A more reasonable, and not wholly unjustified, concern is that the taste of pine resin can be overpowering or just disagreeable. As with all other aromas, the former is a sign of bad winemaking, the latter a matter of personal taste: just make sure to disregard any silly talk about turpentine, a line repeated by those who have never smelled at least one of the two. For what it’s worth, retsina’s strong aroma and often intense taste is a feature, not a bug. As in other Mediterranean cuisines, one mode of eating Greek food involves serving at the same time a wide range of highly flavourful, highly diverse small dishes and sharing platters. Finding an ideal wine pairing is neither feasible, nor particularly desirable. In such a meal, the function of the accompanying drink is not to trigger a transcendental moment of food-and-wine matching, but simply to cleanse the palate pleasantly as one dips in and out of a small carnival of flavours. Lacking a solid retsina-making tradition, most of Greece enlists spirits such as ouzo and tsipouro to play the same role, though with only a fraction of the elegance and comparatively light touch of resinated wine.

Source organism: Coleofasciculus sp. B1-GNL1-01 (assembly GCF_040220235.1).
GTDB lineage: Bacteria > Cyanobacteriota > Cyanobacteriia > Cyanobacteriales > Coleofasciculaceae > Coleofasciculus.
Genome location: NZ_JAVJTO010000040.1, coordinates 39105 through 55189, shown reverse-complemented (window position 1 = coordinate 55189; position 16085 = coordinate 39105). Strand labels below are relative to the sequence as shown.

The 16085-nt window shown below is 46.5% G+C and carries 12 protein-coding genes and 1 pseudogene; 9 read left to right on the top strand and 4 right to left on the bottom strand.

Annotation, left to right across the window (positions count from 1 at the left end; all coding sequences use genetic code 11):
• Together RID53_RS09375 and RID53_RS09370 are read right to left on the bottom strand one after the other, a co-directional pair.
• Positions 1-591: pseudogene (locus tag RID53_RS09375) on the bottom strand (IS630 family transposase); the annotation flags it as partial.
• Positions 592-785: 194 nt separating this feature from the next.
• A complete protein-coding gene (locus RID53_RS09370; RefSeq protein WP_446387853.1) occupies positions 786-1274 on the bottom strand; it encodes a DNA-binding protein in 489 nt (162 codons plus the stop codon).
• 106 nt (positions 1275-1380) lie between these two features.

Which brings us to the small circle of real retsina fans I mentioned earlier. When I hear people dismissing it all as heavily oxidised or just plain bad, my instinctive reaction is to ask where they tried it. Traditional retsina proper, you see, is mostly an Athenian thing, largely involving wines made in Attica and environs. In the 20thcentury, it followed the same pattern as the house wine served in French bistros, Spanish tabernas, and Italian trattorias. Most of it was mediocre, even bad, but there was the chaff and there was the wheat. Sure, the Athenian middle- and working-class connoisseurs of the era wouldn’t write twelve-aroma tasting notes, nor would they insist on strictly neutral lighting and white tablecloths against which to hold their non-stemmed glassware. Cellaring was outside their concerns. But they did know the right temperature and just the right accompaniment in just the right taverna. They were both knowledgeable and vocal on vineyards and producers, and could recite by heart their own personal vintage chart for each. They would travel to the other side of Athens to try a new barrel, if word-of-mouth deemed it worth trying. I often wonder why I don’t see Greek wine writers telling this story more, defend Attica’s preeminentvin de soif.